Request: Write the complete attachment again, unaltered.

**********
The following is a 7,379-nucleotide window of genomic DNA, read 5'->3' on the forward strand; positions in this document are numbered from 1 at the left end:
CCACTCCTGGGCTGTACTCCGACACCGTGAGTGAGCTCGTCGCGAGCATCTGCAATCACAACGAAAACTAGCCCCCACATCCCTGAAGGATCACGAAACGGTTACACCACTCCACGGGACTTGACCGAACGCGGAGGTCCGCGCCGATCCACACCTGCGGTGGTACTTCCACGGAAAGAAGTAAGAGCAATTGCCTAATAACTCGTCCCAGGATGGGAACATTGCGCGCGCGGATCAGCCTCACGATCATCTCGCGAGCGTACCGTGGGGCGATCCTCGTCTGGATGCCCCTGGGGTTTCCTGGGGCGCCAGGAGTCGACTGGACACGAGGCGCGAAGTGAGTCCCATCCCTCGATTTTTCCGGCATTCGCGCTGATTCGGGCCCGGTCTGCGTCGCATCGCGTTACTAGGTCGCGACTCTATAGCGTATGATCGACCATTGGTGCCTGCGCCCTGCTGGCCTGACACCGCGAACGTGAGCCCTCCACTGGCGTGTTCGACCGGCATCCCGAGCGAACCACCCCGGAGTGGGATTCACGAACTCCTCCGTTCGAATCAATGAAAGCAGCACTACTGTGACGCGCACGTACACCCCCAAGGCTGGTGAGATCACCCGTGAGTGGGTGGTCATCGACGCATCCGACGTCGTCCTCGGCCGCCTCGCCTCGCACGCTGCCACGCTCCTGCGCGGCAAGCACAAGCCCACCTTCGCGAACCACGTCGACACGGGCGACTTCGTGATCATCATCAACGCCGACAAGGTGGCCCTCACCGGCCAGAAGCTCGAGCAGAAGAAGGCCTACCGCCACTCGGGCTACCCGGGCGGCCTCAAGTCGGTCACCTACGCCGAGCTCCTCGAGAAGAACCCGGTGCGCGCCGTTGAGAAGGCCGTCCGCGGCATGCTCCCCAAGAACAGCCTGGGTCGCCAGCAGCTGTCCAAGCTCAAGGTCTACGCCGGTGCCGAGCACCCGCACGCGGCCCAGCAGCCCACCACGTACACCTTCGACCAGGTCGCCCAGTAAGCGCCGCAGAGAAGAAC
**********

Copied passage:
The following is a 7,379-nucleotide window of genomic DNA, read 5'->3' on the forward strand; positions in this document are numbered from 1 at the left end:
CCACTCCTGGGCTGTACTCCGACACCGTGAGTGAGCTCGTCGCGAGCATCTGCAATCACAACGAAAACTAGCCCCCACATCCCTGAAGGATCACGAAACGGTTACACCACTCCACGGGACTTGACCGAACGCGGAGGTCCGCGCCGATCCACACCTGCGGTGGTACTTCCACGGAAAGAAGTAAGAGCAATTGCCTAATAACTCGTCCCAGGATGGGAACATTGCGCGCGCGGATCAGCCTCACGATCATCTCGCGAGCGTACCGTGGGGCGATCCTCGTCTGGATGCCCCTGGGGTTTCCTGGGGCGCCAGGAGTCGACTGGACACGAGGCGCGAAGTGAGTCCCATCCCTCGATTTTTCCGGCATTCGCGCTGATTCGGGCCCGGTCTGCGTCGCATCGCGTTACTAGGTCGCGACTCTATAGCGTATGATCGACCATTGGTGCCTGCGCCCTGCTGGCCTGACACCGCGAACGTGAGCCCTCCACTGGCGTGTTCGACCGGCATCCCGAGCGAACCACCCCGGAGTGGGATTCACGAACTCCTCCGTTCGAATCAATGAAAGCAGCACTACTGTGACGCGCACGTACACCCCCAAGGCTGGTGAGATCACCCGTGAGTGGGTGGTCATCGACGCATCCGACGTCGTCCTCGGCCGCCTCGCCTCGCACGCTGCCACGCTCCTGCGCGGCAAGCACAAGCCCACCTTCGCGAACCACGTCGACACGGGCGACTTCGTGATCATCATCAACGCCGACAAGGTGGCCCTCACCGGCCAGAAGCTCGAGCAGAAGAAGGCCTACCGCCACTCGGGCTACCCGGGCGGCCTCAAGTCGGTCACCTACGCCGAGCTCCTCGAGAAGAACCCGGTGCGCGCCGTTGAGAAGGCCGTCCGCGGCATGCTCCCCAAGAACAGCCTGGGTCGCCAGCAGCTGTCCAAGCTCAAGGTCTACGCCGGTGCCGAGCACCCGCACGCGGCCCAGCAGCCCACCACGTACACCTTCGACCAGGTCGCCCAGTAAGCGCCGCAGAGAAGAAC